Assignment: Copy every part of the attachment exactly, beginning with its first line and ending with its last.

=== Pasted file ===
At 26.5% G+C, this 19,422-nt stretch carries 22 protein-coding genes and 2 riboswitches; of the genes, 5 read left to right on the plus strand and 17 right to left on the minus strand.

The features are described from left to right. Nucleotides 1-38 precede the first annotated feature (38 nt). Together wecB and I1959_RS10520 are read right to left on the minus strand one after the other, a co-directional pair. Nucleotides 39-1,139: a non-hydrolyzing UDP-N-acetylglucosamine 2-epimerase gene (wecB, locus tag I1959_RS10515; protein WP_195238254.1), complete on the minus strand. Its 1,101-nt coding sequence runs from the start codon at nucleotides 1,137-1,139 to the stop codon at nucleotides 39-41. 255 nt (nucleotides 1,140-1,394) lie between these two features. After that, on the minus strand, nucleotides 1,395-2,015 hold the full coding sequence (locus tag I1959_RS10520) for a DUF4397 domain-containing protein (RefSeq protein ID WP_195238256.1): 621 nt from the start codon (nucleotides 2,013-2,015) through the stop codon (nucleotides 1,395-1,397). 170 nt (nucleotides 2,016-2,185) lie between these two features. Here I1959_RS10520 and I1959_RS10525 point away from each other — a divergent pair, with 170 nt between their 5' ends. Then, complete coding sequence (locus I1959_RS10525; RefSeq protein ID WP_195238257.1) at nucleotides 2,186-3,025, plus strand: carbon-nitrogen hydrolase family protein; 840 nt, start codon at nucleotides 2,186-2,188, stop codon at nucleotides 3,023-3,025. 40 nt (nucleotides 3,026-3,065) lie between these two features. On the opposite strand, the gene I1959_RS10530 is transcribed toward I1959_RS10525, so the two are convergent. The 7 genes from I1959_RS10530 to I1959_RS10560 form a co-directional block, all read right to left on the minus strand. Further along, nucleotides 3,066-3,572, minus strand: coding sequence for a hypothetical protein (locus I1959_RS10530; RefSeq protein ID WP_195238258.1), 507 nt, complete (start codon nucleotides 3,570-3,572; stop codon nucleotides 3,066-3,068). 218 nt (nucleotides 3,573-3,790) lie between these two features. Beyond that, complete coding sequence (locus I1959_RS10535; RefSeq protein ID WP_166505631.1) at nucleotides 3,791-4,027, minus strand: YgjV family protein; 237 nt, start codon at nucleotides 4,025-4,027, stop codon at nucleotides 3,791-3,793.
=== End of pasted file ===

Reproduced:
At 26.5% G+C, this 19,422-nt stretch carries 22 protein-coding genes and 2 riboswitches; of the genes, 5 read left to right on the plus strand and 17 right to left on the minus strand.

The features are described from left to right. Nucleotides 1-38 precede the first annotated feature (38 nt). Together wecB and I1959_RS10520 are read right to left on the minus strand one after the other, a co-directional pair. Nucleotides 39-1,139: a non-hydrolyzing UDP-N-acetylglucosamine 2-epimerase gene (wecB, locus tag I1959_RS10515; protein WP_195238254.1), complete on the minus strand. Its 1,101-nt coding sequence runs from the start codon at nucleotides 1,137-1,139 to the stop codon at nucleotides 39-41. 255 nt (nucleotides 1,140-1,394) lie between these two features. After that, on the minus strand, nucleotides 1,395-2,015 hold the full coding sequence (locus tag I1959_RS10520) for a DUF4397 domain-containing protein (RefSeq protein ID WP_195238256.1): 621 nt from the start codon (nucleotides 2,013-2,015) through the stop codon (nucleotides 1,395-1,397). 170 nt (nucleotides 2,016-2,185) lie between these two features. Here I1959_RS10520 and I1959_RS10525 point away from each other — a divergent pair, with 170 nt between their 5' ends. Then, complete coding sequence (locus I1959_RS10525; RefSeq protein ID WP_195238257.1) at nucleotides 2,186-3,025, plus strand: carbon-nitrogen hydrolase family protein; 840 nt, start codon at nucleotides 2,186-2,188, stop codon at nucleotides 3,023-3,025. 40 nt (nucleotides 3,026-3,065) lie between these two features. On the opposite strand, the gene I1959_RS10530 is transcribed toward I1959_RS10525, so the two are convergent. The 7 genes from I1959_RS10530 to I1959_RS10560 form a co-directional block, all read right to left on the minus strand. Further along, nucleotides 3,066-3,572, minus strand: coding sequence for a hypothetical protein (locus I1959_RS10530; RefSeq protein ID WP_195238258.1), 507 nt, complete (start codon nucleotides 3,570-3,572; stop codon nucleotides 3,066-3,068). 218 nt (nucleotides 3,573-3,790) lie between these two features. Beyond that, complete coding sequence (locus I1959_RS10535; RefSeq protein ID WP_166505631.1) at nucleotides 3,791-4,027, minus strand: YgjV family protein; 237 nt, start codon at nucleotides 4,025-4,027, stop codon at nucleotides 3,791-3,793.